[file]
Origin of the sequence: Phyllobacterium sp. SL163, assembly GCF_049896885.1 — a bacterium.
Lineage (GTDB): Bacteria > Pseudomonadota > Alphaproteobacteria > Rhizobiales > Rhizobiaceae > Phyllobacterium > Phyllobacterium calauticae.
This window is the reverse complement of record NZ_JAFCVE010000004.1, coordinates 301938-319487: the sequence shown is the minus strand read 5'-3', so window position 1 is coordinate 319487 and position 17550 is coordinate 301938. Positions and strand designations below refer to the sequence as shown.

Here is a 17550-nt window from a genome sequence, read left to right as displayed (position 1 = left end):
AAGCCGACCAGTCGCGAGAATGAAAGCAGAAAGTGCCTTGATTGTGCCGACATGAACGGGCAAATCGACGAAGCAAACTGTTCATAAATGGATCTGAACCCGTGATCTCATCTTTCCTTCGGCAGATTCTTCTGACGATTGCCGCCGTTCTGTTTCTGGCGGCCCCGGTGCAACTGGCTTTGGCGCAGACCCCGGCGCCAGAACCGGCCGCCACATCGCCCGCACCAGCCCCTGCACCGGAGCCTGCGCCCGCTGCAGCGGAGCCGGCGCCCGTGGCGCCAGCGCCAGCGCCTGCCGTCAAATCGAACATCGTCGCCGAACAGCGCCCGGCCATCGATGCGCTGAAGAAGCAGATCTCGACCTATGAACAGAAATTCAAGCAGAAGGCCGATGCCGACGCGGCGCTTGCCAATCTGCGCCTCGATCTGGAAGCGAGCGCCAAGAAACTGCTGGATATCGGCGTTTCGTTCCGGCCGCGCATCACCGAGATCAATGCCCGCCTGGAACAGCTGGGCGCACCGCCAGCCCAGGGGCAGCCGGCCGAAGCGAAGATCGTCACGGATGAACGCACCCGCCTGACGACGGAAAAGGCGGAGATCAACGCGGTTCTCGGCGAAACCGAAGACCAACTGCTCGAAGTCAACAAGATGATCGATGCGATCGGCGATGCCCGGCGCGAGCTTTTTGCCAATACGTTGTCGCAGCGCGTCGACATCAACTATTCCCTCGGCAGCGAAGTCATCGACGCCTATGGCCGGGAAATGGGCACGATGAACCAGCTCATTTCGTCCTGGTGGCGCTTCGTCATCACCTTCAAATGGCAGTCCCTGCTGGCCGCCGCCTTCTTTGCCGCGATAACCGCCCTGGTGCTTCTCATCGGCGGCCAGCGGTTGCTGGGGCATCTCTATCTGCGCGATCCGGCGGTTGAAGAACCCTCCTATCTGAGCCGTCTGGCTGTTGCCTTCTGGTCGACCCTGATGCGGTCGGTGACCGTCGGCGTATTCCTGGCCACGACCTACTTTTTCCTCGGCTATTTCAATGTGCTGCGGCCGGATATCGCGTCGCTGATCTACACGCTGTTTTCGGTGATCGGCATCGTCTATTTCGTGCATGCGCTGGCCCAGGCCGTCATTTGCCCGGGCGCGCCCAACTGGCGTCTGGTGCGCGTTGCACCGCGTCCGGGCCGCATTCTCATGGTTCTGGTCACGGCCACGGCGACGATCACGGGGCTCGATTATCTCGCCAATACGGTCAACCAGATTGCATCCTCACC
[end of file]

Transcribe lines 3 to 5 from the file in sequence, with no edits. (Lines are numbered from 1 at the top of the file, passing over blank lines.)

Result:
This window is the reverse complement of record NZ_JAFCVE010000004.1, coordinates 301938-319487: the sequence shown is the minus strand read 5'-3', so window position 1 is coordinate 319487 and position 17550 is coordinate 301938. Positions and strand designations below refer to the sequence as shown.

Here is a 17550-nt window from a genome sequence, read left to right as displayed (position 1 = left end):
AAGCCGACCAGTCGCGAGAATGAAAGCAGAAAGTGCCTTGATTGTGCCGACATGAACGGGCAAATCGACGAAGCAAACTGTTCATAAATGGATCTGAACCCGTGATCTCATCTTTCCTTCGGCAGATTCTTCTGACGATTGCCGCCGTTCTGTTTCTGGCGGCCCCGGTGCAACTGGCTTTGGCGCAGACCCCGGCGCCAGAACCGGCCGCCACATCGCCCGCACCAGCCCCTGCACCGGAGCCTGCGCCCGCTGCAGCGGAGCCGGCGCCCGTGGCGCCAGCGCCAGCGCCTGCCGTCAAATCGAACATCGTCGCCGAACAGCGCCCGGCCATCGATGCGCTGAAGAAGCAGATCTCGACCTATGAACAGAAATTCAAGCAGAAGGCCGATGCCGACGCGGCGCTTGCCAATCTGCGCCTCGATCTGGAAGCGAGCGCCAAGAAACTGCTGGATATCGGCGTTTCGTTCCGGCCGCGCATCACCGAGATCAATGCCCGCCTGGAACAGCTGGGCGCACCGCCAGCCCAGGGGCAGCCGGCCGAAGCGAAGATCGTCACGGATGAACGCACCCGCCTGACGACGGAAAAGGCGGAGATCAACGCGGTTCTCGGCGAAACCGAAGACCAACTGCTCGAAGTCAACAAGATGATCGATGCGATCGGCGATGCCCGGCGCGAGCTTTTTGCCAATACGTTGTCGCAGCGCGTCGACATCAACTATTCCCTCGGCAGCGAAGTCATCGACGCCTATGGCCGGGAAATGGGCACGATGAACCAGCTCATTTCGTCCTGGTGGCGCTTCGTCATCACCTTCAAATGGCAGTCCCTGCTGGCCGCCGCCTTCTTTGCCGCGATAACCGCCCTGGTGCTTCTCATCGGCGGCCAGCGGTTGCTGGGGCATCTCTATCTGCGCGATCCGGCGGTTGAAGAACCCTCCTATCTGAGCCGTCTGGCTGTTGCCTTCTGGTCGACCCTGATGCGGTCGGTGACCGTCGGCGTATTCCTGGCCACGACCTACTTTTTCCTCGGCTATTTCAATGTGCTGCGGCCGGATATCGCGTCGCTGATCTACACGCTGTTTTCGGTGATCGGCATCGTCTATTTCGTGCATGCGCTGGCCCAGGCCGTCATTTGCCCGGGCGCGCCCAACTGGCGTCTGGTGCGCGTTGCACCGCGTCCGGGCCGCATTCTCATGGTTCTGGTCACGGCCACGGCGACGATCACGGGGCTCGATTATCTCGCCAATACGGTCAACCAGATTGCATCCTCACC